Independent CBC Councillor Questions Rise in Unaccounted For Expenditure

By Cllr Adam Zerny, Central Bedfordshire Councillor


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Until now, before Central Bedfordshire Council (CBC) spent more than £60,000 on capital expenditure (actual solid things as opposed to running costs) it was obliged to produce a detailed business case.

Which makes sense doesn't it. If anyone in your company was advocating spending that sort of money on a new building or new machine, you'd expect a well-researched financial argument for it.

At CBC's General Purposes Committee yesterday, councillors voted to increase the amount the Council could spend without a detailed business case, from £60,000 to £150,000.

How did CBC justify it?

The Council said it was "simply trying to bring the policy up today (sic), given that over the years inflation has eroded the value of money significantly" adding it felt there was only a "marginally increased risk" but it was worth it to achieve "more efficient working by concentrating on the schemes that have most financial impact" adding that it felt this was "just simplifying the process for those of low value". The Council noted "This limit has been in existence since 2009 when the Council was created"

Except...inflation wouldn't account for a raise to £150,000. £60,000 in 2009 adjusted for inflation is still less than £80,000. See attached.

When asked to justify the figure of £150,000, at the meeting, a Council officer said "There is no calculation. It's just a number".

So why is this such a big deal?

At present, if large spend was to be approved by the Council, someone has to do provide some evidence justify it. And put their name to it.

This detailed business case contains evidenced costs and revenues and an indication of what should happen if it all goes wrong. It includes a few paragraphs of explanation of what the project involves and which Council officers are associated with it.

The Council tells me there were just five occasions where spend was over £60,000 on such a project last year so this is not too onerous for them.

However, CBC has now decided this work should not be conducted and the only costs and revenues involved will be mere estimates and there will be no back-up plan if it goes wrong.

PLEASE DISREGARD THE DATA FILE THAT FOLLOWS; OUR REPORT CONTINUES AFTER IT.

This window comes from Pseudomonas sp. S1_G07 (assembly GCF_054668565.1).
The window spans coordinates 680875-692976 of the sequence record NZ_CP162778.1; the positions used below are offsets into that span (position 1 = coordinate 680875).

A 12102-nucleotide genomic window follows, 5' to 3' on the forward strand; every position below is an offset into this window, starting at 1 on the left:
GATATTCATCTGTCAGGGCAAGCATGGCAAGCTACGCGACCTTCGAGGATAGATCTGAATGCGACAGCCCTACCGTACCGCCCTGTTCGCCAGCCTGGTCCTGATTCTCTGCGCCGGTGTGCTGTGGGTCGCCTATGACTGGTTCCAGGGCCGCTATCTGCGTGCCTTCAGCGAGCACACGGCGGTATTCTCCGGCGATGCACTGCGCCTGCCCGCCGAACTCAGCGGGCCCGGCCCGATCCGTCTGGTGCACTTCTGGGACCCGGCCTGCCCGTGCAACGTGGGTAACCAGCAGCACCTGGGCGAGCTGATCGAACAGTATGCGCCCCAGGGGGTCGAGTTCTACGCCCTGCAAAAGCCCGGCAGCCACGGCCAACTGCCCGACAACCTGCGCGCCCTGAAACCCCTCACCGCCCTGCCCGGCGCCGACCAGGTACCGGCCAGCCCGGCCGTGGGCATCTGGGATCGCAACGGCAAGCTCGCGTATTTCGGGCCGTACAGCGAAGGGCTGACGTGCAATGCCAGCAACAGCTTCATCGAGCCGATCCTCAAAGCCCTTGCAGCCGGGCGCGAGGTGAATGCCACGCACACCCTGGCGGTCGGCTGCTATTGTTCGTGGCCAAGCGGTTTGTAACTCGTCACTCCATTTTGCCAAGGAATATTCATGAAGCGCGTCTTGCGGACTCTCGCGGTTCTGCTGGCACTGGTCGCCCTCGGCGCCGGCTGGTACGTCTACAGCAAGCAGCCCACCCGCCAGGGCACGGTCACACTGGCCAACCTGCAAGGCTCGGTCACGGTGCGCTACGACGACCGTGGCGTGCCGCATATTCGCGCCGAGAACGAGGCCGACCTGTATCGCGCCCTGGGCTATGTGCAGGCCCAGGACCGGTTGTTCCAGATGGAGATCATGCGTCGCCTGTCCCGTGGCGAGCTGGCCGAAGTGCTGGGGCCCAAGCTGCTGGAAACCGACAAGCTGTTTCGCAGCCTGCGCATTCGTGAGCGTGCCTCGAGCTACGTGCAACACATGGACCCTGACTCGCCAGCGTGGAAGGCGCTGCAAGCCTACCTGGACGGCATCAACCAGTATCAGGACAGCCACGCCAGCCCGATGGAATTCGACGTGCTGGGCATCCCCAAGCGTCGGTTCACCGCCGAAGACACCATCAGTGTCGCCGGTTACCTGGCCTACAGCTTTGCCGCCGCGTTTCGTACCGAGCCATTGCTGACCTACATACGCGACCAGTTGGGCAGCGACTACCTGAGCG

Take away this level of scrutiny and at a later date, the Council could say "well it was only really an estimate, don't blame us because costs got out of control". It also means if ever in future a political party wished to push through lots of expenditure that might benefit them, the Council would not be obliged to provide this detailed business case.

There were bizarre scenes at yesterday's General Purposes Committee meeting where the proposal was considered.

A Council officer initially insisted everything was above board because the Council would still have to do an 'outline' business case, just not a detailed case, for all capital spend.

I asked the Chairman of the committee, if he had by any chance, seen examples of these outline and detailed business cases so he could compare them. He insisted he had.

Independent councillor Bec Hares then asked the Chairman if he could explain what these business plans looked like (given none had been shown to the committee) and to the sound of laughter in the room, the Chairman promptly asked if a Council officer could explain.

In the interests of ensuring proper scrutiny, I proposed the amount of money the Council could spend without a detailed business case was reduced to £30,000. This felt more than generous. Despite the Independents present - Cllr Hares, Cllr Baker and I - voting for this reduction, the majority Conservative councillors present instead voted to increase the limit to £150,000.

Scrutiny? What scrutiny?

Contact Cllr Adam Zerny

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